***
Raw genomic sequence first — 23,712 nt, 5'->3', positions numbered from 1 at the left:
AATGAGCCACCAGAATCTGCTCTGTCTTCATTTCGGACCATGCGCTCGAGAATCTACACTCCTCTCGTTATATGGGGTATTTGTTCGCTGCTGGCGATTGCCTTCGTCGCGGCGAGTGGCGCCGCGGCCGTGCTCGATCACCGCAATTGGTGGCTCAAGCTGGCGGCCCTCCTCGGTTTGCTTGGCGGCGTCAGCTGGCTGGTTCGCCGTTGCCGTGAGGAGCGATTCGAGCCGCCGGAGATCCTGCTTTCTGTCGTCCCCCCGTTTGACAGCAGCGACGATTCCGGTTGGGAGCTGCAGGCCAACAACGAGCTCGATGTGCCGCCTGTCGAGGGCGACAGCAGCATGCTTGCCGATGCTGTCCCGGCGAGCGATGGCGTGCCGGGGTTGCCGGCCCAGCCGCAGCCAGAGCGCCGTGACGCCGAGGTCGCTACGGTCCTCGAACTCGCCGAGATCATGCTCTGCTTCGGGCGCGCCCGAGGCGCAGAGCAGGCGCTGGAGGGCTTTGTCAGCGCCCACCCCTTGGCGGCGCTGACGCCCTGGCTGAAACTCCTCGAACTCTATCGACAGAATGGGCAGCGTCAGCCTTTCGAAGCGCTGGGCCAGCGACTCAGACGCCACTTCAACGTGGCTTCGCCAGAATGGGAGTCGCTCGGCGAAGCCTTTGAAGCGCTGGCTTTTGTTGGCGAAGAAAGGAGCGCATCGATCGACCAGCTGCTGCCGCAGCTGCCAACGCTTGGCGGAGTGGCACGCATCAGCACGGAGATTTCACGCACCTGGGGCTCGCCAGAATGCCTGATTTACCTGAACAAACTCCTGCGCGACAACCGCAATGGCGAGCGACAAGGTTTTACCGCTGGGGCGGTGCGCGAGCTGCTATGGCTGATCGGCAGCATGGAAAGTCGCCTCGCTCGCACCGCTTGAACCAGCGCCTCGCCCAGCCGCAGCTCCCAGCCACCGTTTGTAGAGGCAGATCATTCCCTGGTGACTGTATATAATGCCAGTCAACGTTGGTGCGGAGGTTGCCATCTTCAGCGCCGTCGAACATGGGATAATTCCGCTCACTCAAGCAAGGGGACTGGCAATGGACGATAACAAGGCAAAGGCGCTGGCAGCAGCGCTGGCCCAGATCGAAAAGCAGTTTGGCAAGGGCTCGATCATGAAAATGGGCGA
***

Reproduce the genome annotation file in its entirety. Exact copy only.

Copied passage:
Raw genomic sequence first — 23,712 nt, 5'->3', positions numbered from 1 at the left:
AATGAGCCACCAGAATCTGCTCTGTCTTCATTTCGGACCATGCGCTCGAGAATCTACACTCCTCTCGTTATATGGGGTATTTGTTCGCTGCTGGCGATTGCCTTCGTCGCGGCGAGTGGCGCCGCGGCCGTGCTCGATCACCGCAATTGGTGGCTCAAGCTGGCGGCCCTCCTCGGTTTGCTTGGCGGCGTCAGCTGGCTGGTTCGCCGTTGCCGTGAGGAGCGATTCGAGCCGCCGGAGATCCTGCTTTCTGTCGTCCCCCCGTTTGACAGCAGCGACGATTCCGGTTGGGAGCTGCAGGCCAACAACGAGCTCGATGTGCCGCCTGTCGAGGGCGACAGCAGCATGCTTGCCGATGCTGTCCCGGCGAGCGATGGCGTGCCGGGGTTGCCGGCCCAGCCGCAGCCAGAGCGCCGTGACGCCGAGGTCGCTACGGTCCTCGAACTCGCCGAGATCATGCTCTGCTTCGGGCGCGCCCGAGGCGCAGAGCAGGCGCTGGAGGGCTTTGTCAGCGCCCACCCCTTGGCGGCGCTGACGCCCTGGCTGAAACTCCTCGAACTCTATCGACAGAATGGGCAGCGTCAGCCTTTCGAAGCGCTGGGCCAGCGACTCAGACGCCACTTCAACGTGGCTTCGCCAGAATGGGAGTCGCTCGGCGAAGCCTTTGAAGCGCTGGCTTTTGTTGGCGAAGAAAGGAGCGCATCGATCGACCAGCTGCTGCCGCAGCTGCCAACGCTTGGCGGAGTGGCACGCATCAGCACGGAGATTTCACGCACCTGGGGCTCGCCAGAATGCCTGATTTACCTGAACAAACTCCTGCGCGACAACCGCAATGGCGAGCGACAAGGTTTTACCGCTGGGGCGGTGCGCGAGCTGCTATGGCTGATCGGCAGCATGGAAAGTCGCCTCGCTCGCACCGCTTGAACCAGCGCCTCGCCCAGCCGCAGCTCCCAGCCACCGTTTGTAGAGGCAGATCATTCCCTGGTGACTGTATATAATGCCAGTCAACGTTGGTGCGGAGGTTGCCATCTTCAGCGCCGTCGAACATGGGATAATTCCGCTCACTCAAGCAAGGGGACTGGCAATGGACGATAACAAGGCAAAGGCGCTGGCAGCAGCGCTGGCCCAGATCGAAAAGCAGTTTGGCAAGGGCTCGATCATGAAAATGGGCGA